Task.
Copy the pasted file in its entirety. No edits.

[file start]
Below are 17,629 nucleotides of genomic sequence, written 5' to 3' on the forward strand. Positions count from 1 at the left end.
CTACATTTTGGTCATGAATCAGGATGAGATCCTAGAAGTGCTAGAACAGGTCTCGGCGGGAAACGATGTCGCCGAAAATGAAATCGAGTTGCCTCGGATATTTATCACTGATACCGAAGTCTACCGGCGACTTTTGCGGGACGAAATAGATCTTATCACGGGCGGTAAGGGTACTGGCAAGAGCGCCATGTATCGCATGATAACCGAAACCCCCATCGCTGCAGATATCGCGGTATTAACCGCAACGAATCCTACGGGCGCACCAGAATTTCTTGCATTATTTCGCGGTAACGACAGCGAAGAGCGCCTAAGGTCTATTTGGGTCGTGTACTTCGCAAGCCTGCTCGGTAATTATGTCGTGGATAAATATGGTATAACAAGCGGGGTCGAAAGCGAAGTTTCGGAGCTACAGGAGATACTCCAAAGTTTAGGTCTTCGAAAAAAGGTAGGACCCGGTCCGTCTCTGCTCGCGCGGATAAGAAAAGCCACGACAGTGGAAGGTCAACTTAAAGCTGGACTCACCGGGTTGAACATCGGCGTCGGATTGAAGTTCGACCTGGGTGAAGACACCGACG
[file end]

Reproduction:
Below are 17,629 nucleotides of genomic sequence, written 5' to 3' on the forward strand. Positions count from 1 at the left end.
CTACATTTTGGTCATGAATCAGGATGAGATCCTAGAAGTGCTAGAACAGGTCTCGGCGGGAAACGATGTCGCCGAAAATGAAATCGAGTTGCCTCGGATATTTATCACTGATACCGAAGTCTACCGGCGACTTTTGCGGGACGAAATAGATCTTATCACGGGCGGTAAGGGTACTGGCAAGAGCGCCATGTATCGCATGATAACCGAAACCCCCATCGCTGCAGATATCGCGGTATTAACCGCAACGAATCCTACGGGCGCACCAGAATTTCTTGCATTATTTCGCGGTAACGACAGCGAAGAGCGCCTAAGGTCTATTTGGGTCGTGTACTTCGCAAGCCTGCTCGGTAATTATGTCGTGGATAAATATGGTATAACAAGCGGGGTCGAAAGCGAAGTTTCGGAGCTACAGGAGATACTCCAAAGTTTAGGTCTTCGAAAAAAGGTAGGACCCGGTCCGTCTCTGCTCGCGCGGATAAGAAAAGCCACGACAGTGGAAGGTCAACTTAAAGCTGGACTCACCGGGTTGAACATCGGCGTCGGATTGAAGTTCGACCTGGGTGAAGACACCGACG